Stakes Are High as Big Four Push for M&A Work As new opportunities in traditional audit and tax work have reached a plateau, the "Big Four" - Deloitte, EY, KPMG and PwC - have turned to management consulting and mergers and acquisitions for growth.
China Seeks to Bolster M&A, Dividends and Buybacks China will encourage listed companies to conduct mergers and acquisitions, buy back shares when prices are low and pay higher cash dividends as the government extends efforts to bolster share prices.
M&A Stays Hot Last week's stock-market turmoil caused stomachs to churn on trading floors, but it didn't stop executives and investment bankers from announcing several large deals.
Shareholders Want Bank of America to Separate Roles of Chairman and C.E.O. The California Public Employees' Retirement System and California State Teachers' Retirement System joined the drive for Bank of America shareholders to oppose a corporate bylaw change that would let Brian Moynihan serve as both chief executive and chairman.
Blythe Masters Tells Banks the Blockchain Changes Everything "You should be taking this technology as seriously as you should have been taking the development of the Internet in the early 1990s," the former JPMorgan banker explains. "It's analogous to email for money."
BNY Catches Up With Pricing Backlog Bank of New York Mellon said it had finished working through a backlog of mutual and exchange-traded fund-pricing issues before the market opened on Monday, ending a weeklong struggle by the company to provide accurate asset values to about 1,200 funds.
Breakingviews: Slowing Growth Exposes Chinese Banks' Debt Debris Although overall bad debt levels remain relatively low, continued deterioration threatens to reverse years of profit growth, Peter Thal Larsen writes.
For the latest updates, go to
Court Rules Against Seizure of Assets at Argentina's Central Bank The decision was a reversal of a district-court ruling that would have opened the sovereign nation's reserves to hedge funds that sought to declare Banco Central de la Republica Argentina an "alter ego" of the South American nation.
RadioShack Creditors Sue Hedge Fund Standard General The lawsuit also names Wells Fargo and the former chief executive officer Joseph Magnacca, saying they helped Standard General take over the company at creditors' expense.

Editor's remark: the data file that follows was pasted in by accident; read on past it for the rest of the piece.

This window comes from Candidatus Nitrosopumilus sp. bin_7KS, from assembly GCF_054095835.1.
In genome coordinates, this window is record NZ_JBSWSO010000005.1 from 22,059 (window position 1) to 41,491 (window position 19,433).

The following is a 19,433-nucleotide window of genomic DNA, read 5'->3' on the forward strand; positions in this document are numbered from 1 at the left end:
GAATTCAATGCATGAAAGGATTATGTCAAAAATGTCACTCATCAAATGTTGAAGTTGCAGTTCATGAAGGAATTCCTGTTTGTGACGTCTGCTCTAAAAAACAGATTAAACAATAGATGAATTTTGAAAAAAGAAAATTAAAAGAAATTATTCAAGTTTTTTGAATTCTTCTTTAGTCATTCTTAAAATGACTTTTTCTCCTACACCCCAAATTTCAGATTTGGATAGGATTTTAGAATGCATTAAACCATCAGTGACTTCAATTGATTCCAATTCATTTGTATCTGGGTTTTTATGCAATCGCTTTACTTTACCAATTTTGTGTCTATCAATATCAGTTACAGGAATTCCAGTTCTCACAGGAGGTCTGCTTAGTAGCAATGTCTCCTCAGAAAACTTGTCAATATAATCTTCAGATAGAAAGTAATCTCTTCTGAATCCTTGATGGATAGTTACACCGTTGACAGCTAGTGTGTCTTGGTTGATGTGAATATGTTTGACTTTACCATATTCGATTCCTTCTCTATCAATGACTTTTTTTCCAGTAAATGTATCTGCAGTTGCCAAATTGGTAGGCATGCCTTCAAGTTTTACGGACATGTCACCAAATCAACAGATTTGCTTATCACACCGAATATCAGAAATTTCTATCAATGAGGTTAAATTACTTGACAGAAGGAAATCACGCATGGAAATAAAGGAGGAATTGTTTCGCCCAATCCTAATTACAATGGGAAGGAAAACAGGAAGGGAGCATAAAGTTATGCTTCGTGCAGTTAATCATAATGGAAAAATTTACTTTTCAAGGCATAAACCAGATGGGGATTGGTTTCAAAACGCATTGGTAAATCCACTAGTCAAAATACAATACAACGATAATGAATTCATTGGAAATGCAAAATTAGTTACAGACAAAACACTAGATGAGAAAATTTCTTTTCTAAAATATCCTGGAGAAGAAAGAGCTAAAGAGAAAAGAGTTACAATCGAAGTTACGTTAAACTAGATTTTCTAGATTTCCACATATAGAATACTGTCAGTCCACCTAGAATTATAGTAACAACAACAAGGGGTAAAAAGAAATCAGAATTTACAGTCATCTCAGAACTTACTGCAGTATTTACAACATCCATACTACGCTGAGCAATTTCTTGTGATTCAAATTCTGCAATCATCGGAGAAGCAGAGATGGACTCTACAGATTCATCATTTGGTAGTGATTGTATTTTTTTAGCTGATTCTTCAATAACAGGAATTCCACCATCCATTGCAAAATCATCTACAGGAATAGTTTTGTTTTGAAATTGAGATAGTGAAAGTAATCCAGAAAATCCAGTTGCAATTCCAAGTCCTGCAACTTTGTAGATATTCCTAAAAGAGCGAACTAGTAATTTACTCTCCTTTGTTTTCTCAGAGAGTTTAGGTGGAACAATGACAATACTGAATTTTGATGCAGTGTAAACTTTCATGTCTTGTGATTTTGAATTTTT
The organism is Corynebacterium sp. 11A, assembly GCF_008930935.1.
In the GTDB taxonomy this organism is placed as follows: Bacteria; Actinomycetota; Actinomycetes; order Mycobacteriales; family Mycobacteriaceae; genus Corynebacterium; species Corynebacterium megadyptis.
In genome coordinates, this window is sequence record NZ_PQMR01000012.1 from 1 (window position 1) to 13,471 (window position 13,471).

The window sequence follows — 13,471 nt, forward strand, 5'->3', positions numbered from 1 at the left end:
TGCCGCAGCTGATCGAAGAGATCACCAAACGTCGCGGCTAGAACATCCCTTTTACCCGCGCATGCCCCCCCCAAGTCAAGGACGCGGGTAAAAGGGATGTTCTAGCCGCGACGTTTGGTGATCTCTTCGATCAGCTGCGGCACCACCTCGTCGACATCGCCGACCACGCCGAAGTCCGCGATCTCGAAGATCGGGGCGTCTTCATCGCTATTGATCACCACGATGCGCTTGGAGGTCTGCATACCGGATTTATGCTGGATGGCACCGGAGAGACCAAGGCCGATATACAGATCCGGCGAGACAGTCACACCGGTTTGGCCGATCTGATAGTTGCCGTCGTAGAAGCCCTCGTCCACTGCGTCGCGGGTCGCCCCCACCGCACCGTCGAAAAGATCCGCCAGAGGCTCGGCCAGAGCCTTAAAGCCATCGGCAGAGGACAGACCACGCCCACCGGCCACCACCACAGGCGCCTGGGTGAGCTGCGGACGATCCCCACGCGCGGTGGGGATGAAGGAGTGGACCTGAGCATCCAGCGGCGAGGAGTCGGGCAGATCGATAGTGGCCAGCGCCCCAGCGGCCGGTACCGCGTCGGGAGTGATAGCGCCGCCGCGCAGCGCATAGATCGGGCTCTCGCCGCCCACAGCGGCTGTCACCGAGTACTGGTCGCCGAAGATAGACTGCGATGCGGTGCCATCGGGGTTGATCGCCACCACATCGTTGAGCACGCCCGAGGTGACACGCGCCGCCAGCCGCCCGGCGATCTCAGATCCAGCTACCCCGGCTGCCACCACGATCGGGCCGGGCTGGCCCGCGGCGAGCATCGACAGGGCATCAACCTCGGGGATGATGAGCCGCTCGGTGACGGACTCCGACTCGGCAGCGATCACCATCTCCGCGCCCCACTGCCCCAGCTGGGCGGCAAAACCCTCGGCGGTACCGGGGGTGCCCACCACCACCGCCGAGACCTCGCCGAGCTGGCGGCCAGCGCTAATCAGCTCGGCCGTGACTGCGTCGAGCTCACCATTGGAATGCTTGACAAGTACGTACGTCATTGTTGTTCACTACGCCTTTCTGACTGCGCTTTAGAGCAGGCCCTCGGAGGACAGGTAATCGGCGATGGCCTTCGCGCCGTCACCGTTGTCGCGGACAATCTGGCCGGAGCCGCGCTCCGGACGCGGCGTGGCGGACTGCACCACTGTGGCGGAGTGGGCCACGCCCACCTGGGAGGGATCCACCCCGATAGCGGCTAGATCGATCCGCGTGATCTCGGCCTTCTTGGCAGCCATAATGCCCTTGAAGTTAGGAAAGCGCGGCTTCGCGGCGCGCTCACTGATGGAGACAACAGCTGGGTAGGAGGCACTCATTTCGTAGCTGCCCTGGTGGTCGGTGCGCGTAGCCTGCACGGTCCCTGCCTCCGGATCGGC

Asia Hedge Fund Start-Ups Slow Hedge fund launches in Asia are on track to decline for the third straight year as equity market volatility prompts investors in the region to pare risk.
William Ackman's Tennis Protégé Makes U.S. Open Debut The hedge-fund billionaire William Ackman has amassed a fortune by recognizing potential, so it made perfect sense to pledge his financial support when he saw young Frances Tiafoe on a tennis court.
Democrats Pressure S.E.C. to Force Disclosure of Political Spending More than 40 Democratic senators signed a letter Monday urging the Securities and Exchange Commission Chairwoman Mary Jo White to require that public companies disclose their spending on political campaigns.
A trader at the New York Stock Exchange in August. As China's markets fell precipitously, Wall Street indexes registered big losses before starting to climb back.
A Wild Month on Wall St. Ends Quietly August's turbulence interrupted an unusually long period of tranquillity, but some analysts found reasons to believe that the markets may have found a bottom.

Bush Is Still Waiting for Polling to Catch Up With Fund-Raising: NYT First Draft on Politics - September 1, 2015.

9/1/2015 »
First Draft

Bush Is Still Waiting for Polling to Catch Up With Fund-Raising

Jeb Bush spoke at the New Hampshire Education Summit meeting in Londonderry on Aug. 19. Brian Snyder/Reuters
By Maggie Haberman
Good Tuesday morning. Though the political world will be poring over the latest batch of emails from Hillary Rodham Clinton’s time as secretary of state, Jeb Bush’s campaign is hoping a new month will help bridge the sustained gap between his success in fund-raising and his lagging poll numbers.